But it does not make sense to despise a medication merely because it treats mood and behavior, when we fully accept other medications that treat obvious physical problems. In reality, the root causes of the negative moods and behavior are physical, too. They just have negative mystique because we can’t “see” them.

We each must make our own decisions about medication when depression and other mood disorders are part of our lives. But we must make these decisions based on reality, rather than on the stigma that sourrounds issues of brain illnesses and their treatments. 

Speaking Out About Teenage Depression

http://www.nytimes.com/2014/05/22/opinion/depressed-but-not-ashamed.html

Not too long ago at a high school journalism event, two young high school women had the courage to share their depression with one another.  This sharing between the two of them gave them support from one another they hadn’t expected.  In addition, these two women wanted to help their community in the high school by publishing a school newspaper issue dealing with depression.  It would contain the honest stories of those who were dealing with the illness.  The school stopped publication.

Read the opinion piece in the New York Time (link above) and  consider what you think about this issue.  Studies are finding that when depression asserts itself in the early teens, one can expect the illness  to only worsen and be a life long struggle for the individual, particularly if a support system is not in place for the individual.

Amy and I have always talked about the importance of truth in dealing with this demon.  These young women have been truthful.  We need to let their voices be heard.  Maybe then, we will make very needed changes in how we view and deal with depression.

– Bernadette

Yes to Baby. No to Depression

baby-102472_640Today I received a call from a friend who had recently given birth to her first child. The voice I heard was tense, terrified, upset, and scared. I immediately got in the car and drove to her home only to find her in an agitated state. The baby was sleeping peacefully in the crib but the mother was anything but. I was witnessing the descent into depression for this young mother.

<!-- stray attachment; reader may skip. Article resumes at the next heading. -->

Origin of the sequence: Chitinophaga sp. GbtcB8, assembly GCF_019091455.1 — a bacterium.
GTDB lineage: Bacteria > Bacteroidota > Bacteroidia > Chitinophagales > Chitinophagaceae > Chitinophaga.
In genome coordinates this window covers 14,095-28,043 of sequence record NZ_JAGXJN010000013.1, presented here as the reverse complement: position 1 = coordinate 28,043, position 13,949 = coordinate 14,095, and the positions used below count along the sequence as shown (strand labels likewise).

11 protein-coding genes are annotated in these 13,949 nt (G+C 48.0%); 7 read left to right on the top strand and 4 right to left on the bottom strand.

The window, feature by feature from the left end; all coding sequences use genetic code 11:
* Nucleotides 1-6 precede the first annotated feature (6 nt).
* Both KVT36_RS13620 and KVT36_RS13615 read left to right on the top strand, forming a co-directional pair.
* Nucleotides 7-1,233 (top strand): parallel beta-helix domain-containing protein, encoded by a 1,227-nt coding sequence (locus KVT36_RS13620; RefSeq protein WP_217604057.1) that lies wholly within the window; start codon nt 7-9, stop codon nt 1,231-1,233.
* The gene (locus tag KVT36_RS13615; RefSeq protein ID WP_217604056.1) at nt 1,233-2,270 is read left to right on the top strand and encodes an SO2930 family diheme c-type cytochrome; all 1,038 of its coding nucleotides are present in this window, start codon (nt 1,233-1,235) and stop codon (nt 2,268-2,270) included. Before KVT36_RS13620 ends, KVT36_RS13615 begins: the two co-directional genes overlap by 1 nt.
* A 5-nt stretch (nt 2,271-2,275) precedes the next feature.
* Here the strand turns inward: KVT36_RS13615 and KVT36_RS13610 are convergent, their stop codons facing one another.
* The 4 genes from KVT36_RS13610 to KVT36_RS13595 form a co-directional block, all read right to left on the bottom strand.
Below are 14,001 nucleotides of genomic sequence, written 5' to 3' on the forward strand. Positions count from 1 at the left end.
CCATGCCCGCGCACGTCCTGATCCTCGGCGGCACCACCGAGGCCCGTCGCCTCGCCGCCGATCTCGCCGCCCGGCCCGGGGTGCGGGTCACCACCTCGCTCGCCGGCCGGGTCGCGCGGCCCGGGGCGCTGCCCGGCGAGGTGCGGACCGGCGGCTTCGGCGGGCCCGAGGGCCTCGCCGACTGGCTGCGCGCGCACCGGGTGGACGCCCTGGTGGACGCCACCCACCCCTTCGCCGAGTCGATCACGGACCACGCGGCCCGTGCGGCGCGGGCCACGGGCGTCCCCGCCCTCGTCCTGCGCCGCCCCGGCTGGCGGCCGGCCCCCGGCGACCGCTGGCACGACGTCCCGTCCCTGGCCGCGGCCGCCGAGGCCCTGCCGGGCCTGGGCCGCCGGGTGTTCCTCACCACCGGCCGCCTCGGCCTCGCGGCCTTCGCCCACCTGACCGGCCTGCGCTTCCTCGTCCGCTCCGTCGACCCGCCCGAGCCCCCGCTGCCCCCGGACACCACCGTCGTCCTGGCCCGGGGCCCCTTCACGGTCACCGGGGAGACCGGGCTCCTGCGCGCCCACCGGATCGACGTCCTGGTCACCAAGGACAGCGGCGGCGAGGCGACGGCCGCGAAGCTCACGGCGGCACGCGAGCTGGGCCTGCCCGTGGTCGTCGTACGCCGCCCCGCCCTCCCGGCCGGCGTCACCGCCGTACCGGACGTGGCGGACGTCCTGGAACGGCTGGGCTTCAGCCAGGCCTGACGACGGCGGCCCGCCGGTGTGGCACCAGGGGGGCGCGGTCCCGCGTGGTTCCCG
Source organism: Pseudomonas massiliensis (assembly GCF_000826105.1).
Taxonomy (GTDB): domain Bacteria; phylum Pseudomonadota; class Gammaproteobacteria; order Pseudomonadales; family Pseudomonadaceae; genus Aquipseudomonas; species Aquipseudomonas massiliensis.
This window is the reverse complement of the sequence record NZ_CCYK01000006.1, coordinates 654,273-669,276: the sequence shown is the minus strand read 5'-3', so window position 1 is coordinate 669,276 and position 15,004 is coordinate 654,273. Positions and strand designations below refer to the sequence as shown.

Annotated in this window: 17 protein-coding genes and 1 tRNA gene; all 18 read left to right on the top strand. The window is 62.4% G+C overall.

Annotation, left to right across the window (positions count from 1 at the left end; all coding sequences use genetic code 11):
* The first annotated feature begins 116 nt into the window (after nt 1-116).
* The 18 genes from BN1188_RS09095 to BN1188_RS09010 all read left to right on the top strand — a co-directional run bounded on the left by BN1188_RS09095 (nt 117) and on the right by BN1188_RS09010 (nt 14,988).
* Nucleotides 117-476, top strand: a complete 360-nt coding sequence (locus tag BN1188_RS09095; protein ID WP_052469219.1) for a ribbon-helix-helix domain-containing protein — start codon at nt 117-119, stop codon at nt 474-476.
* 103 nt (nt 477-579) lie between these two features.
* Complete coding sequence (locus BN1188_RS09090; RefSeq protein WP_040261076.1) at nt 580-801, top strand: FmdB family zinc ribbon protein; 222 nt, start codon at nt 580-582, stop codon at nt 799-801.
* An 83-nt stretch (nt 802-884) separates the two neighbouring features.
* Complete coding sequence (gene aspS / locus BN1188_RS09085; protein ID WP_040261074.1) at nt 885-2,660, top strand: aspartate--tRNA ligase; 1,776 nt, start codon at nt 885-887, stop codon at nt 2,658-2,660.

We talked and talked and I listened as she stated her fears, her concerns, her agitation, her feelings of being overwhelmed, her inability to sleep. It was a difficult three hours as we waited for her ride to the doctor’s office.

Post partum depression is not fun. Right when you want to enjoy your infant, you are struck down with being unable to laugh at the baby’s antics, to actively take part in the day to day schedule or feeling that you are not part of the action unfolding around you every day.

Luck was with this young mother. First, hospitals have begun screening for post partum depression and she had her test and it was quite clear that she was a candidate for the illness. Right away she made an appointment with her psychiatrist. She knew she couldn’t fool around with what was happening. Having struggled with depression in the past, she knew that if she didn’t act soon, things would spiral out of control.

Her depression is not solved. There will be bumps on the road but I have to give my friend enormous kudos for being proactive, for being strong enough to say that something was not right, that something needed to be addressed. She will be faced with hard decisions – breast feed or bottle feed so medication can be taken – dealing with the guilt she will feel for not breast feeding and for not, in her eyes, being the good mom who breast feeds for the good of the baby – being comfortable with decisions that will impact both the baby and her and making those decisions for health and not from pressure from family and friends about how a mom is supposed to be.